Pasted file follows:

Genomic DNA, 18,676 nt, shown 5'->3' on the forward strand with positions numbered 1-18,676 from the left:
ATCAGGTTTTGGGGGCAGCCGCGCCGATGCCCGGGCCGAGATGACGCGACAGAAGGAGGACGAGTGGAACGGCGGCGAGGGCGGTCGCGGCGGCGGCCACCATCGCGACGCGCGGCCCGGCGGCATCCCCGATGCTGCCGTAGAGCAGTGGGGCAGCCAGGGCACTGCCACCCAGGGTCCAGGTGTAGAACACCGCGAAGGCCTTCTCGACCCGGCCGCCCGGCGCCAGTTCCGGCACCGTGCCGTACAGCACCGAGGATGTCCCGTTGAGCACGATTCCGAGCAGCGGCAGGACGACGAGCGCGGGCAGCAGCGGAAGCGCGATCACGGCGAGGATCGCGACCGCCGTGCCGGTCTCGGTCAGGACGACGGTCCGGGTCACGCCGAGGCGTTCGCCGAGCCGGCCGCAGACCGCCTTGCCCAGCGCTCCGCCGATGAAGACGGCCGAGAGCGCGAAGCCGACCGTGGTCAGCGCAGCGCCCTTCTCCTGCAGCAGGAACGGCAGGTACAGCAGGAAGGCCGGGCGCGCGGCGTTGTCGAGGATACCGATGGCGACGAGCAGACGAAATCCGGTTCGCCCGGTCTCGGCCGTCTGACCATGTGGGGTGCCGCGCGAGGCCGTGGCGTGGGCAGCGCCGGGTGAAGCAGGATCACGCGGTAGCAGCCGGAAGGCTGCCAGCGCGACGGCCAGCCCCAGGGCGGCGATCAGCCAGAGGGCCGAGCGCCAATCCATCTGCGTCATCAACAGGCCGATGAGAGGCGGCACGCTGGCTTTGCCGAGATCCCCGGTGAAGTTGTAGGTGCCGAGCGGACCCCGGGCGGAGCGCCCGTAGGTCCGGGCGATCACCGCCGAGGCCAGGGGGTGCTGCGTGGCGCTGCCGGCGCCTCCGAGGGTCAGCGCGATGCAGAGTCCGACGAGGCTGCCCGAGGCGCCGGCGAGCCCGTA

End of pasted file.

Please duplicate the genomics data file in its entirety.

Genomic DNA, 18,676 nt, shown 5'->3' on the forward strand with positions numbered 1-18,676 from the left:
ATCAGGTTTTGGGGGCAGCCGCGCCGATGCCCGGGCCGAGATGACGCGACAGAAGGAGGACGAGTGGAACGGCGGCGAGGGCGGTCGCGGCGGCGGCCACCATCGCGACGCGCGGCCCGGCGGCATCCCCGATGCTGCCGTAGAGCAGTGGGGCAGCCAGGGCACTGCCACCCAGGGTCCAGGTGTAGAACACCGCGAAGGCCTTCTCGACCCGGCCGCCCGGCGCCAGTTCCGGCACCGTGCCGTACAGCACCGAGGATGTCCCGTTGAGCACGATTCCGAGCAGCGGCAGGACGACGAGCGCGGGCAGCAGCGGAAGCGCGATCACGGCGAGGATCGCGACCGCCGTGCCGGTCTCGGTCAGGACGACGGTCCGGGTCACGCCGAGGCGTTCGCCGAGCCGGCCGCAGACCGCCTTGCCCAGCGCTCCGCCGATGAAGACGGCCGAGAGCGCGAAGCCGACCGTGGTCAGCGCAGCGCCCTTCTCCTGCAGCAGGAACGGCAGGTACAGCAGGAAGGCCGGGCGCGCGGCGTTGTCGAGGATACCGATGGCGACGAGCAGACGAAATCCGGTTCGCCCGGTCTCGGCCGTCTGACCATGTGGGGTGCCGCGCGAGGCCGTGGCGTGGGCAGCGCCGGGTGAAGCAGGATCACGCGGTAGCAGCCGGAAGGCTGCCAGCGCGACGGCCAGCCCCAGGGCGGCGATCAGCCAGAGGGCCGAGCGCCAATCCATCTGCGTCATCAACAGGCCGATGAGAGGCGGCACGCTGGCTTTGCCGAGATCCCCGGTGAAGTTGTAGGTGCCGAGCGGACCCCGGGCGGAGCGCCCGTAGGTCCGGGCGATCACCGCCGAGGCCAGGGGGTGCTGCGTGGCGCTGCCGGCGCCTCCGAGGGTCAGCGCGATGCAGAGTCCGACGAGGCTGCCCGAGGCGCCGGCGAGCCCGTA